Radio Address to the Nation on Teenage Drug Abuse
My fellow Americans:
This week something happened here in Washington that makes me proud, and I expect you'll feel the same way. It had to do with a report that our Secretary of Health and Human Services, Dr. Otis Bowen, released on Wednesday. Now, most of the time government reports, with all their statistics and dry language, are not particularly interesting. But this one is different, because it has to do with something of deep concern to every American family: attitudes about drug use among America's young people.
For each of the last 13 years, the Government has surveyed America's graduating high school seniors. Every year thousands of seniors in hundreds of schools across America have been asked about the drugs they've used and about what they think of drug use. For many years, what we found out proved pretty discouraging. In the seventies students told of ever more frequent drug use. Many of them said that some drug use, even drugs like cocaine, was okay, nothing to be afraid about. We had a drug epidemic, and too often our national leaders, in government and the media, didn't seem to care.
Drug use, some said, was a victimless crime. No one got hurt. No one suffered. So, what was the big deal? Well, I've often thought that this message that drugs weren't all that bad was part of a larger message. The same people who winked at us about drugs also told us that America's future was bleak. Too often they said that the traditional values of family and community were old fashioned and out of date. It was as if they'd lost faith in the future and wanted the rest of us to lose it, too.
But in communities around America, families, teachers, and young people themselves were finding out that those who said drug use was no big deal, whether they knew it or not, were telling a big lie—and a dangerous one. Just how dangerous we all saw 2 years ago when a promising athlete, a young man whose future could have been written in headlines and in gold, died of a cocaine overdose. Len Bias never got to play professional basketball. But today his mother says that his death may have been a message from God to America's young people: Stay away from drugs—all drugs-all the time.
Well, as you know, others have carried that message, too. For 6 years now, Nancy has been traveling around the country spreading the word. On one trip out West, a student asked her how to turn away from drugs when they were offered. She replied: "Just say no." Since then, thousands of Just Say No clubs have been started in schools around the Nation. Students got the message, in many cases, long before adults.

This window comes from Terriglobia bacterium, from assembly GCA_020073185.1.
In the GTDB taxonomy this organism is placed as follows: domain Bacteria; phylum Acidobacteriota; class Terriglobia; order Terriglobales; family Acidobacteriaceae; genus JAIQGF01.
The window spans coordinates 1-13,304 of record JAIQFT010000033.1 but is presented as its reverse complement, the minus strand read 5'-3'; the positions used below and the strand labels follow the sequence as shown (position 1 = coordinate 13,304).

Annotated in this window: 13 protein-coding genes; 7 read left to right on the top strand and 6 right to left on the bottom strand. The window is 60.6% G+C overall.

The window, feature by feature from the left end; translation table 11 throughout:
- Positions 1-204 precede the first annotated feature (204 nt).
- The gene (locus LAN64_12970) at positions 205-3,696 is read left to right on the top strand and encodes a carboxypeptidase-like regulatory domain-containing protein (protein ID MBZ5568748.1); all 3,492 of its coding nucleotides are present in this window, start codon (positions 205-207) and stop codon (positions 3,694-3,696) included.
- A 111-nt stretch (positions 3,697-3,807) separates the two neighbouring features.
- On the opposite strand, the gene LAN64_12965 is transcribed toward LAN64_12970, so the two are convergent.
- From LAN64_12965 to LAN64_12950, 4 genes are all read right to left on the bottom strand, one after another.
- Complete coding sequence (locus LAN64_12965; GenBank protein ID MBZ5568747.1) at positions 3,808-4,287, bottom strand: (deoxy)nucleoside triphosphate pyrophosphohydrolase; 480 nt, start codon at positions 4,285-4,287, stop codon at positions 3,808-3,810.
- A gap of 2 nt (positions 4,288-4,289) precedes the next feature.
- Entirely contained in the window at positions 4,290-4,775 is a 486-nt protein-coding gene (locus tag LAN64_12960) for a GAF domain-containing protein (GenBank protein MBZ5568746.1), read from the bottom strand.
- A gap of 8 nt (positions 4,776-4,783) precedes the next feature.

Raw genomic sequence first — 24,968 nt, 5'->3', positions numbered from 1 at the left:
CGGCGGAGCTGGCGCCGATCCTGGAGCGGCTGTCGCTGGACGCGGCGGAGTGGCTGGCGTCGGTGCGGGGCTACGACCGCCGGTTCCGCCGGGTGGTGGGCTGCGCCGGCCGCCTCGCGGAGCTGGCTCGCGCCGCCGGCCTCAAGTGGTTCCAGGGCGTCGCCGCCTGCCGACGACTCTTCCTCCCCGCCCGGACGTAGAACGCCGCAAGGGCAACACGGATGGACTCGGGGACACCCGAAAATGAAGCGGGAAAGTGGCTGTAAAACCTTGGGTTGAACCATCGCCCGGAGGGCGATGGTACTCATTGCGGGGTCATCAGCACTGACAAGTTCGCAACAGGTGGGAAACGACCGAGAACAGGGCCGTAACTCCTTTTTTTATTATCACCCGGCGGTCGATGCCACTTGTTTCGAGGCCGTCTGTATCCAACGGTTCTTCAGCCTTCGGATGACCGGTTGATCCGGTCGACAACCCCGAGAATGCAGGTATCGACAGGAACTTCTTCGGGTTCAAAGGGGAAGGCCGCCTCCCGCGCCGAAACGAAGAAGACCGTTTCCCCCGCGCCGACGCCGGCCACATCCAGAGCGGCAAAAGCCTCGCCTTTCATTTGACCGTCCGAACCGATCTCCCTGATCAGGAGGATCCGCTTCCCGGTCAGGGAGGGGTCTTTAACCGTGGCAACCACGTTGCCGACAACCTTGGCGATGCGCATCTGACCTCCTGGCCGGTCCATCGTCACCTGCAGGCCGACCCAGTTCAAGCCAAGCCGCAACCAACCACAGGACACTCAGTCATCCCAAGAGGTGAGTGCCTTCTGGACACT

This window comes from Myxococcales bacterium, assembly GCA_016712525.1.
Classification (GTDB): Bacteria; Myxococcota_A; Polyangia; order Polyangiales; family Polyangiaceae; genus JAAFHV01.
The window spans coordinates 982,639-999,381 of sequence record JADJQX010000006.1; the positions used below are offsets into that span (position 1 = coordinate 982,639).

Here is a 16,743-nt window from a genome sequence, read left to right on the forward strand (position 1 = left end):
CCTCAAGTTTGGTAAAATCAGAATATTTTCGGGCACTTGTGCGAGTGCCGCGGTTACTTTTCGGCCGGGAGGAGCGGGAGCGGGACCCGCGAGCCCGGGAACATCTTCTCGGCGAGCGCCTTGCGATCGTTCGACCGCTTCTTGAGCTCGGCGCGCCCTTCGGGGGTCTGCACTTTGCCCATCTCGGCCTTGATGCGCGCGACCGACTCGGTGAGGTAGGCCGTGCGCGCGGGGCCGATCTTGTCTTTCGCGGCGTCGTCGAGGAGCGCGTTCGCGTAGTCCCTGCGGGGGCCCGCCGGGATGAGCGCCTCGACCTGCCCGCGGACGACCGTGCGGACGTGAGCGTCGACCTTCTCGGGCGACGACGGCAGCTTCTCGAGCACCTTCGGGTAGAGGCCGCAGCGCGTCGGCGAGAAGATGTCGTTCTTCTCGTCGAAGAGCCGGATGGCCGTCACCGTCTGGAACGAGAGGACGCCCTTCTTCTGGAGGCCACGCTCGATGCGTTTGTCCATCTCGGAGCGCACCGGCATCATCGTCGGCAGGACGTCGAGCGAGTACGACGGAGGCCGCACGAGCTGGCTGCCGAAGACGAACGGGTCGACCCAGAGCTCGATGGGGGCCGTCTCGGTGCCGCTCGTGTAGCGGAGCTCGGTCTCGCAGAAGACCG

That brings me back to the report I was telling you about. Maybe you've heard the best news in it already. Last year for the first time since the surveying began, a substantially smaller proportion of high school seniors—one-third smaller—acknowledged current use of cocaine than acknowledged it the year before. But that's not all.
Students are no longer buying the old line that experimenting with cocaine and other illegal drugs is safe. For many years, only about a third of them said that using cocaine once or twice was dangerous. Last year almost half did, and nearly 90 percent said regular use was dangerous. And cocaine use is no longer the "in" thing. In fact, almost all the seniors surveyed—97 percent—disapproved of regular cocaine use. And whether they thought one or two experiments dangerous or not, 87 percent disapproved of even trying cocaine. Use of marijuana and amphetamines is also dropping. More than 10 percent of the members of the class of 1978 said they used marijuana daily. In the class of 1987, it was only about 3 percent, still too many, but much better than it was. And more than 70 percent—more than ever have before—say that regular marijuana use is harmful.
So, the message is out, and America's young people have heard it: Drugs hurt, drugs kill, drug use is nothing to brag about, stay away from drugs. A few minutes ago, I said all this makes me proud. Well, the one thing I've found you can always count on is that when we Americans get a message and decide to do something—watch out—there's nothing that can stop us! I'm proud, as I know you are, of Nancy and of the many adults who've worked against this plague. But most of all, and I know also you join me in this, I'm proud of millions of young Americans who—one by one, or together with their friends—just say no to drugs.
Until next week, thanks for listening, and God bless you.
Note: The President spoke at 12:06 p.m. from Camp David, MD.
Ronald Reagan, Radio Address to the Nation on Teenage Drug Abuse Online by Gerhard Peters and John T. Woolley, The American Presidency Project https://www.presidency.ucsb.edu/node/254497